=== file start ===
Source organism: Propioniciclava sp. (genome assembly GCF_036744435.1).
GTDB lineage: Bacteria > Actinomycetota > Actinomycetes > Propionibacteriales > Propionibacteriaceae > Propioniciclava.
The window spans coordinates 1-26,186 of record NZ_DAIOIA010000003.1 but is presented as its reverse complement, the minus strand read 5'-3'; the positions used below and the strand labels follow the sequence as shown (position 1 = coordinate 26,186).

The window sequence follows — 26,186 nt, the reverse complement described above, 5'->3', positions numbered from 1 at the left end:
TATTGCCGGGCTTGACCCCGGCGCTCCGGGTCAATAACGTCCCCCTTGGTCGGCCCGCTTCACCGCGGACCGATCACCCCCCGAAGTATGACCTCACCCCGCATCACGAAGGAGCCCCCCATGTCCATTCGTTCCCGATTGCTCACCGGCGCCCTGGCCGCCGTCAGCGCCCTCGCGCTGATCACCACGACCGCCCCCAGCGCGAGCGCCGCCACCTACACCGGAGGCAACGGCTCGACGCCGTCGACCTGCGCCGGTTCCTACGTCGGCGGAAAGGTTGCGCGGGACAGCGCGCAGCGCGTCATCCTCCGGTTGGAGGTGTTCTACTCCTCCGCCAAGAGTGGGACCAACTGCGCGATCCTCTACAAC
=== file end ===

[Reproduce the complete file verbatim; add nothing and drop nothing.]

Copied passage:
Source organism: Propioniciclava sp. (genome assembly GCF_036744435.1).
GTDB lineage: Bacteria > Actinomycetota > Actinomycetes > Propionibacteriales > Propionibacteriaceae > Propioniciclava.
The window spans coordinates 1-26,186 of record NZ_DAIOIA010000003.1 but is presented as its reverse complement, the minus strand read 5'-3'; the positions used below and the strand labels follow the sequence as shown (position 1 = coordinate 26,186).

The window sequence follows — 26,186 nt, the reverse complement described above, 5'->3', positions numbered from 1 at the left end:
TATTGCCGGGCTTGACCCCGGCGCTCCGGGTCAATAACGTCCCCCTTGGTCGGCCCGCTTCACCGCGGACCGATCACCCCCCGAAGTATGACCTCACCCCGCATCACGAAGGAGCCCCCCATGTCCATTCGTTCCCGATTGCTCACCGGCGCCCTGGCCGCCGTCAGCGCCCTCGCGCTGATCACCACGACCGCCCCCAGCGCGAGCGCCGCCACCTACACCGGAGGCAACGGCTCGACGCCGTCGACCTGCGCCGGTTCCTACGTCGGCGGAAAGGTTGCGCGGGACAGCGCGCAGCGCGTCATCCTCCGGTTGGAGGTGTTCTACTCCTCCGCCAAGAGTGGGACCAACTGCGCGATCCTCTACAAC